It is not uncommon to see companies perform well in the years after insiders buy shares. Unfortunately, there are also plenty of examples of share prices declining precipitously after insiders have sold shares. So we'll take a look at whether insiders have been buying or selling shares in Church & Dwight Co., Inc. (NYSE:CHD).
Do Insider Transactions Matter?
It is perfectly legal for company insiders, including board members, to buy and sell stock in a company. However, such insiders must disclose their trading activities, and not trade on inside information.
We would never suggest that investors should base their decisions solely on what the directors of a company have been doing. But equally, we would consider it foolish to ignore insider transactions altogether. For example, a Columbia University study found that 'insiders are more likely to engage in open market purchases of their own company’s stock when the firm is about to reveal new agreements with customers and suppliers'.
Church & Dwight Insider Transactions Over The Last Year
The Independent Director, Arthur Winkleblack, made the biggest insider sale in the last 12 months. That single transaction was for US$3.5m worth of shares at a price of US$73.80 each. So it's clear an insider wanted to take some cash off the table, even below the current price of US$79.15. We generally consider it a negative if insiders have been selling, especially if they did so below the current price, because it implies that they considered a lower price to be reasonable. However, while insider selling is sometimes discouraging, it's only a weak signal. We note that the biggest single sale was 71.5% of Arthur Winkleblack's holding. The only individual insider seller over the last year was Arthur Winkleblack.
You can see a visual depiction of insider transactions (by individuals) over the last 12 months, below. By clicking on the graph below, you can see the precise details of each insider transaction!
If you are like me, then you will not want to miss this free list of growing companies that insiders are buying.
For a common shareholder, it is worth checking how many shares are held by company insiders. Usually, the higher the insider ownership, the more likely it is that insiders will be incentivised to build the company for the long term. It appears that Church & Dwight insiders own 0.2% of the company, worth about US$39m. This level of insider ownership is good but just short of being particularly stand-out. It certainly does suggest a reasonable degree of alignment.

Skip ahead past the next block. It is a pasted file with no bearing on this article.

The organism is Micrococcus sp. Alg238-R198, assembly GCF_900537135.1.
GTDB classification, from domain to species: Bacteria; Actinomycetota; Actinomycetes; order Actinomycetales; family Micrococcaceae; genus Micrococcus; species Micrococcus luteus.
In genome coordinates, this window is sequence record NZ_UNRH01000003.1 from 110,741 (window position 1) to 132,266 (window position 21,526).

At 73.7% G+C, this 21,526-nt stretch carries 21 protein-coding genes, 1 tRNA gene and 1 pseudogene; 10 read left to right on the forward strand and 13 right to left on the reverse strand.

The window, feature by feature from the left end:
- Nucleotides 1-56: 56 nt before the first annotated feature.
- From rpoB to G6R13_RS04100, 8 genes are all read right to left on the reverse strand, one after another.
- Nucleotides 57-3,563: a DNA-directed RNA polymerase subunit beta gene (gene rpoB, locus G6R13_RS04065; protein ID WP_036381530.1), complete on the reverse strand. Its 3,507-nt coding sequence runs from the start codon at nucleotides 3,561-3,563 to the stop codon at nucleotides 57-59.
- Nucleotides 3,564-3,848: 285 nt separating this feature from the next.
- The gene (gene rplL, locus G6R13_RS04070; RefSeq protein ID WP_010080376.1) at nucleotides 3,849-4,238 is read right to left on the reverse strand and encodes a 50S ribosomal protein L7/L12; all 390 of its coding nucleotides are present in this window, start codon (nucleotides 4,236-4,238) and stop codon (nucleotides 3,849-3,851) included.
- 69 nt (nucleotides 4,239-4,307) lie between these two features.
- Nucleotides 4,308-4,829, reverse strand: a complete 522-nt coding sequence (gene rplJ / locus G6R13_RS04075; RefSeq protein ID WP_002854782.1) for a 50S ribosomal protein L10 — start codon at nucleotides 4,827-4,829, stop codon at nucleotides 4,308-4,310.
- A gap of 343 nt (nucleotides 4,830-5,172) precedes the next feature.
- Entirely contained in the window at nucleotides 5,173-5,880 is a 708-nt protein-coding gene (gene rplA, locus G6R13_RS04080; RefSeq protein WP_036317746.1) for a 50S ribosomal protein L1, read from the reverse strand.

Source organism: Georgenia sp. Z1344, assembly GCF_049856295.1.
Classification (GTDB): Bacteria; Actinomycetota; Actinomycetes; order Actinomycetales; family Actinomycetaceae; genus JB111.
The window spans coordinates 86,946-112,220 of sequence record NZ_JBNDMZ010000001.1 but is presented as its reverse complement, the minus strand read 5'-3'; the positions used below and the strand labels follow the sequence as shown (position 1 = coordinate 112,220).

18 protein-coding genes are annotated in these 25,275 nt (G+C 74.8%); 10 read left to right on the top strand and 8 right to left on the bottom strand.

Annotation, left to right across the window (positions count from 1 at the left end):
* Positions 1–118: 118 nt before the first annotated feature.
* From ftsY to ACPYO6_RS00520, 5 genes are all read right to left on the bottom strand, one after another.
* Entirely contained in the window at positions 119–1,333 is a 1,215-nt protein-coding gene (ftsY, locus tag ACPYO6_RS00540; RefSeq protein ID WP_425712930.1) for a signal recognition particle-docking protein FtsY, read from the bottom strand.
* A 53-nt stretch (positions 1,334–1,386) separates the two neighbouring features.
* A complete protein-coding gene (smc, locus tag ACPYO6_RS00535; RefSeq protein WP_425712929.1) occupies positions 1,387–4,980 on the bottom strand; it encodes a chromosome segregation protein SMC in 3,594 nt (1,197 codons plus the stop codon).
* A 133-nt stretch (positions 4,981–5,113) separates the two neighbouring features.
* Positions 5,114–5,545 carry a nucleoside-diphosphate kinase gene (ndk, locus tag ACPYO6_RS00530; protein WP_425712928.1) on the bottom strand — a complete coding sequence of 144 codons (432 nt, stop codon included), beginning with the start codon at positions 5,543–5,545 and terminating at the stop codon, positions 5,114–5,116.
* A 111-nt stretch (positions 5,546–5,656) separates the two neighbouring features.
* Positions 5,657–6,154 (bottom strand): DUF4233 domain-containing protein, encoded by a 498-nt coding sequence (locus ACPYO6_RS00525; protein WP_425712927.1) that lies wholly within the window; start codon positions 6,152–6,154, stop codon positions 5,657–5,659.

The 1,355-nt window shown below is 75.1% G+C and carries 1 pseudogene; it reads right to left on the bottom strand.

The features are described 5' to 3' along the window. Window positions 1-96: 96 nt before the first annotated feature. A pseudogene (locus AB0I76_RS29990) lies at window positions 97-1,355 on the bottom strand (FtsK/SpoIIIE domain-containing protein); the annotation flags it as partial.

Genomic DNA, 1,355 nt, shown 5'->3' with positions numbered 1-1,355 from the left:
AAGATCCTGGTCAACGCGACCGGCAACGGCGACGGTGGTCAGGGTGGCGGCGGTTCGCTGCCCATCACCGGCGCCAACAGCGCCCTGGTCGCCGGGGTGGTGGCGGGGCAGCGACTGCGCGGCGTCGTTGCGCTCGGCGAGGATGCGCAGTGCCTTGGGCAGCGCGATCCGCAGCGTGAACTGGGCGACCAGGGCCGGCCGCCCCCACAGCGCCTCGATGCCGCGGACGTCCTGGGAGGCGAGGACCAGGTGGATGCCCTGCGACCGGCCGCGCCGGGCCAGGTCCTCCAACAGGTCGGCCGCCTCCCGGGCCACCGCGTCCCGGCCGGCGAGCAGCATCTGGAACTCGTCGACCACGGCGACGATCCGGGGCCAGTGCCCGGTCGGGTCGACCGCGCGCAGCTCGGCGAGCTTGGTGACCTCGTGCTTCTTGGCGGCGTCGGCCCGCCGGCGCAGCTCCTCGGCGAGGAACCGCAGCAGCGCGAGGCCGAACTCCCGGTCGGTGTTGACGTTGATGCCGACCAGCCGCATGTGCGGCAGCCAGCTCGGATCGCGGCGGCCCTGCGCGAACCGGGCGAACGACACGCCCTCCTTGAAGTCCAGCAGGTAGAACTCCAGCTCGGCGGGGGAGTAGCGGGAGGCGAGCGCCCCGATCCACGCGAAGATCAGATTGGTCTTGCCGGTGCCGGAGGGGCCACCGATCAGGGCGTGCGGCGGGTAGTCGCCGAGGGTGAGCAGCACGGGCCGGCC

So What Do The Church & Dwight Insider Transactions Indicate?
There haven't been any insider transactions in the last three months -- that doesn't mean much. Still, the insider transactions at Church & Dwight in the last 12 months are not very heartening. But it's good to see that insiders own shares in the company. If you are like me, you may want to think about whether this company will grow or shrink. Luckily, you can check this free report showing analyst forecasts for its future.
Of course, you might find a fantastic investment by looking elsewhere. So take a peek at this free list of interesting companies.
For the purposes of this article, insiders are those individuals who report their transactions to the relevant regulatory body. We currently account for open market transactions and private dispositions, but not derivative transactions.
We aim to bring you long-term focused research analysis driven by fundamental data. Note that our analysis may not factor in the latest price-sensitive company announcements or qualitative material.
If you spot an error that warrants correction, please contact the editor at firstname.lastname@example.org. This article by Simply Wall St is general in nature. It does not constitute a recommendation to buy or sell any stock, and does not take account of your objectives, or your financial situation. Simply Wall St has no position in the stocks mentioned. Thank you for reading.